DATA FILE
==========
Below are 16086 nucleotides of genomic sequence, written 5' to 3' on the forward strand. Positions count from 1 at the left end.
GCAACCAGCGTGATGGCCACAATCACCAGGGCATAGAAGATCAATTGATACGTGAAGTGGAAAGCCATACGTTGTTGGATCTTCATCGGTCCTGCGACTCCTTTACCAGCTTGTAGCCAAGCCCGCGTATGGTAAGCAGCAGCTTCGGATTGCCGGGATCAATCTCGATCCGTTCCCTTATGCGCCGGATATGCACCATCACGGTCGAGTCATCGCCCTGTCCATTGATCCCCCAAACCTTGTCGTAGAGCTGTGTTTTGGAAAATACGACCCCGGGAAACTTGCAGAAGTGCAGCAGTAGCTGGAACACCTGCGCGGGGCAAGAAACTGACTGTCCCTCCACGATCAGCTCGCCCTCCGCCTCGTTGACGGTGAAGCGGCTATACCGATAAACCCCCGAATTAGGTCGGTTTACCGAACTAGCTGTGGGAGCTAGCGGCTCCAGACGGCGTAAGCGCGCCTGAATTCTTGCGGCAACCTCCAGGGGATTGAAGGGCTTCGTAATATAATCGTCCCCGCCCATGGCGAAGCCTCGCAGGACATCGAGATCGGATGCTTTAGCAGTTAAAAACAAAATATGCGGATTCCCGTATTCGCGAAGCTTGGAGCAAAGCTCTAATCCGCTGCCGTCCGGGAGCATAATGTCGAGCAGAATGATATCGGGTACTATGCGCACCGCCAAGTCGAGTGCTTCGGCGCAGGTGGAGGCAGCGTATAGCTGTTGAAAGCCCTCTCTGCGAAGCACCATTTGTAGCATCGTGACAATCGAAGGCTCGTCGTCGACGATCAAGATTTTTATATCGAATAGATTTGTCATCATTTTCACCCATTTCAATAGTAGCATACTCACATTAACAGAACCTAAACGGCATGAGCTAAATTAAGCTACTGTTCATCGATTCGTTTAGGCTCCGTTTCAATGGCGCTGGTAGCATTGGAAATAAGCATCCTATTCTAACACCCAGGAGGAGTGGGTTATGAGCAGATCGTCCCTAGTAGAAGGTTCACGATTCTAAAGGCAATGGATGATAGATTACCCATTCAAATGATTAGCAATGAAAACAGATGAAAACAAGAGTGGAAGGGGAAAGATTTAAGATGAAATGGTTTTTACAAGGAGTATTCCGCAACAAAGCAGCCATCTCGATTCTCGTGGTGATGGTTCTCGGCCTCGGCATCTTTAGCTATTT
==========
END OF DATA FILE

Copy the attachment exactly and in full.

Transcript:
Below are 16086 nucleotides of genomic sequence, written 5' to 3' on the forward strand. Positions count from 1 at the left end.
GCAACCAGCGTGATGGCCACAATCACCAGGGCATAGAAGATCAATTGATACGTGAAGTGGAAAGCCATACGTTGTTGGATCTTCATCGGTCCTGCGACTCCTTTACCAGCTTGTAGCCAAGCCCGCGTATGGTAAGCAGCAGCTTCGGATTGCCGGGATCAATCTCGATCCGTTCCCTTATGCGCCGGATATGCACCATCACGGTCGAGTCATCGCCCTGTCCATTGATCCCCCAAACCTTGTCGTAGAGCTGTGTTTTGGAAAATACGACCCCGGGAAACTTGCAGAAGTGCAGCAGTAGCTGGAACACCTGCGCGGGGCAAGAAACTGACTGTCCCTCCACGATCAGCTCGCCCTCCGCCTCGTTGACGGTGAAGCGGCTATACCGATAAACCCCCGAATTAGGTCGGTTTACCGAACTAGCTGTGGGAGCTAGCGGCTCCAGACGGCGTAAGCGCGCCTGAATTCTTGCGGCAACCTCCAGGGGATTGAAGGGCTTCGTAATATAATCGTCCCCGCCCATGGCGAAGCCTCGCAGGACATCGAGATCGGATGCTTTAGCAGTTAAAAACAAAATATGCGGATTCCCGTATTCGCGAAGCTTGGAGCAAAGCTCTAATCCGCTGCCGTCCGGGAGCATAATGTCGAGCAGAATGATATCGGGTACTATGCGCACCGCCAAGTCGAGTGCTTCGGCGCAGGTGGAGGCAGCGTATAGCTGTTGAAAGCCCTCTCTGCGAAGCACCATTTGTAGCATCGTGACAATCGAAGGCTCGTCGTCGACGATCAAGATTTTTATATCGAATAGATTTGTCATCATTTTCACCCATTTCAATAGTAGCATACTCACATTAACAGAACCTAAACGGCATGAGCTAAATTAAGCTACTGTTCATCGATTCGTTTAGGCTCCGTTTCAATGGCGCTGGTAGCATTGGAAATAAGCATCCTATTCTAACACCCAGGAGGAGTGGGTTATGAGCAGATCGTCCCTAGTAGAAGGTTCACGATTCTAAAGGCAATGGATGATAGATTACCCATTCAAATGATTAGCAATGAAAACAGATGAAAACAAGAGTGGAAGGGGAAAGATTTAAGATGAAATGGTTTTTACAAGGAGTATTCCGCAACAAAGCAGCCATCTCGATTCTCGTGGTGATGGTTCTCGGCCTCGGCATCTTTAGCTATTT